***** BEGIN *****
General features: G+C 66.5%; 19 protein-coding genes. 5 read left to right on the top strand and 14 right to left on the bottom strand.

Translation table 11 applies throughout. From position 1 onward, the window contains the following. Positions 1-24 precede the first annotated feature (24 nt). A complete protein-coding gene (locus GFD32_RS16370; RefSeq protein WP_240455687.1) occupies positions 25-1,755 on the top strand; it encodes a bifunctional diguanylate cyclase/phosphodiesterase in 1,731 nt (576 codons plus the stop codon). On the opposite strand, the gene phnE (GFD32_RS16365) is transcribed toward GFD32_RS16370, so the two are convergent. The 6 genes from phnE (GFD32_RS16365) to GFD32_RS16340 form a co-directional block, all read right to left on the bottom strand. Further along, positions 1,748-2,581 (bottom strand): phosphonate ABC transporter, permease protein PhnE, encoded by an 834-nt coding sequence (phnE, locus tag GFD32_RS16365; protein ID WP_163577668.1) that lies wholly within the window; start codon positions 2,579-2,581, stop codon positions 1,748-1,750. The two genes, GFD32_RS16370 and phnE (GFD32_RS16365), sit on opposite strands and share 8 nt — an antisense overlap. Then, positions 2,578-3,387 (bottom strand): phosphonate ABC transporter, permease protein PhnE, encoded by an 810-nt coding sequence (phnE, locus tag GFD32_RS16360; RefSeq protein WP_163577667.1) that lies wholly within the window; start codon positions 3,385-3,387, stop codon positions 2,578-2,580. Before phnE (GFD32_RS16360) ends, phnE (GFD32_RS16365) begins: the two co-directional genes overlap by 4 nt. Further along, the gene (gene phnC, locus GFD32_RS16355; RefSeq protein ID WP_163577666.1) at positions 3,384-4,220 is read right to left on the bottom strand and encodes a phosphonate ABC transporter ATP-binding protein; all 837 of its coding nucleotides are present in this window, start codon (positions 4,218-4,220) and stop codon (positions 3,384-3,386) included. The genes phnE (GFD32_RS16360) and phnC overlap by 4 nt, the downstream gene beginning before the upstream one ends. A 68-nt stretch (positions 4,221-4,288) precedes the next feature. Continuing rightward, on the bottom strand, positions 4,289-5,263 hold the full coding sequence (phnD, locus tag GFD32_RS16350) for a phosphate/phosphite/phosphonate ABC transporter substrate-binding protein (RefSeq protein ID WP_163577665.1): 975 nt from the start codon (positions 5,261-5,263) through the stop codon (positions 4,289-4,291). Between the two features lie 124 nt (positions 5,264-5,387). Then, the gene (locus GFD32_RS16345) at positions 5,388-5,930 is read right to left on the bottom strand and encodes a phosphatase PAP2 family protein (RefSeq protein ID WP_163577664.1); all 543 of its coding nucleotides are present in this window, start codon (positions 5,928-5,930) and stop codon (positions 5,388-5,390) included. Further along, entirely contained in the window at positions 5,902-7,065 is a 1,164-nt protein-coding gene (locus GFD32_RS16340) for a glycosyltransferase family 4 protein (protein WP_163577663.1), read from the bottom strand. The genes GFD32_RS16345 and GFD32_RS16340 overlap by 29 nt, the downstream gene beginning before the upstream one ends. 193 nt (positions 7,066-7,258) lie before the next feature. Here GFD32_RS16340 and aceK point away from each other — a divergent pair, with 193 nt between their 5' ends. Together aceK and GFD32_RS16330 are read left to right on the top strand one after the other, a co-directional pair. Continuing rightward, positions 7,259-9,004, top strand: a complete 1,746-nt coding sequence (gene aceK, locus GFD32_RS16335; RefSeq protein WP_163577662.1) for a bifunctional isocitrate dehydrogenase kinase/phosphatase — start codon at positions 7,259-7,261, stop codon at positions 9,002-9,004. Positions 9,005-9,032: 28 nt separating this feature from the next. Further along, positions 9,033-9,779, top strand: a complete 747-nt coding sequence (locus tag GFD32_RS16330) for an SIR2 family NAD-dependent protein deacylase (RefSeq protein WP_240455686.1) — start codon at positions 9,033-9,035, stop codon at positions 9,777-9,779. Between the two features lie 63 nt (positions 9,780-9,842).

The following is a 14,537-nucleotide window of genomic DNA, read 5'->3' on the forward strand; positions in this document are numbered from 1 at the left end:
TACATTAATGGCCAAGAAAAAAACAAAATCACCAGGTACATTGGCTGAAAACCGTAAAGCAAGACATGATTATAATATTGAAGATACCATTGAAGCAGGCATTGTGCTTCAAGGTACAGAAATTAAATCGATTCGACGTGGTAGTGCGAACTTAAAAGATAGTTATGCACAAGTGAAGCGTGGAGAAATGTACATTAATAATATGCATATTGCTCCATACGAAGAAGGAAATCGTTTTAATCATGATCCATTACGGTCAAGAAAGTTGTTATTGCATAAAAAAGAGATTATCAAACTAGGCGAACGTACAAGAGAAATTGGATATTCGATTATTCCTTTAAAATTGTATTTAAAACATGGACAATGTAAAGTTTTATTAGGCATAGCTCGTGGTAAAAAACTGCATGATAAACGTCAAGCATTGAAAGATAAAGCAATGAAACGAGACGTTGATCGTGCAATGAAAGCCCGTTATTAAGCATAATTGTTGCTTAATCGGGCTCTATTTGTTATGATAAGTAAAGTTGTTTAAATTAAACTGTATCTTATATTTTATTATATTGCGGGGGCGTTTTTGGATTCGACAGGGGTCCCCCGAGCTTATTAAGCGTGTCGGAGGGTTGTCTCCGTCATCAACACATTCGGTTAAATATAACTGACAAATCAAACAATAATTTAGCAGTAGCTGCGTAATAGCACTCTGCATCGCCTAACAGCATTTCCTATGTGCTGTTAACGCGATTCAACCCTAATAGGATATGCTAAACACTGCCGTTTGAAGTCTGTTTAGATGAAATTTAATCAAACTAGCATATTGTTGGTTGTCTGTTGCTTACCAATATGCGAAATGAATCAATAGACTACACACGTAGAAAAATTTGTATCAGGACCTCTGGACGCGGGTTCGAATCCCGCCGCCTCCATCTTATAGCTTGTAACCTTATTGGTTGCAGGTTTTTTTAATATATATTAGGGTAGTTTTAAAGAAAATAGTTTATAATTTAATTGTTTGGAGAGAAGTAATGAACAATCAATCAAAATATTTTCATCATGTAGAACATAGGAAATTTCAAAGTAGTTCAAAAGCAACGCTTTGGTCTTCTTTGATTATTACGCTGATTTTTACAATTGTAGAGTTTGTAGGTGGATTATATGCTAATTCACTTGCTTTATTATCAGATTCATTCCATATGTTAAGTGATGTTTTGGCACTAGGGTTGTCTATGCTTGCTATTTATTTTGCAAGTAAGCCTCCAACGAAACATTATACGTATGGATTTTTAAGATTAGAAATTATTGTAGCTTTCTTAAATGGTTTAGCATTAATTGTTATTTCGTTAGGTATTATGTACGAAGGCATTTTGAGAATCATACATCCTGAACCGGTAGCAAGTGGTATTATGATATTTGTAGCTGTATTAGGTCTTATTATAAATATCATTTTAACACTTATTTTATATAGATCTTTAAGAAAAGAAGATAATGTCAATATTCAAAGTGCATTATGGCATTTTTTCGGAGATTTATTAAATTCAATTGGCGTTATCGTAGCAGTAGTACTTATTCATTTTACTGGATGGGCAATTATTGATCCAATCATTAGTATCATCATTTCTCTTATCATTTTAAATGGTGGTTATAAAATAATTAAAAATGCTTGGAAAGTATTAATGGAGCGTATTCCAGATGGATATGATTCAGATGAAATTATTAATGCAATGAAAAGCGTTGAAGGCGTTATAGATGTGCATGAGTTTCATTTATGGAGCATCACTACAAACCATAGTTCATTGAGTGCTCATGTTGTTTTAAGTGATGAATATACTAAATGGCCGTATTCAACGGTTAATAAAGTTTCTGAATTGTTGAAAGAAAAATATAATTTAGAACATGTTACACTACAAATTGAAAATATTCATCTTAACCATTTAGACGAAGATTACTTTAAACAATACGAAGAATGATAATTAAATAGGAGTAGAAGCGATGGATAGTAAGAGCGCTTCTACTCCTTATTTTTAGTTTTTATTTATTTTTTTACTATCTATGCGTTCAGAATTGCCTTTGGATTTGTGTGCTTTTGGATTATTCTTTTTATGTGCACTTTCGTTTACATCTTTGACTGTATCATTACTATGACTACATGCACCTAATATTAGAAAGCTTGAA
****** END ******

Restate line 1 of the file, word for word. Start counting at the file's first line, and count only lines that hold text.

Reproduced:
General features: G+C 66.5%; 19 protein-coding genes. 5 read left to right on the top strand and 14 right to left on the bottom strand.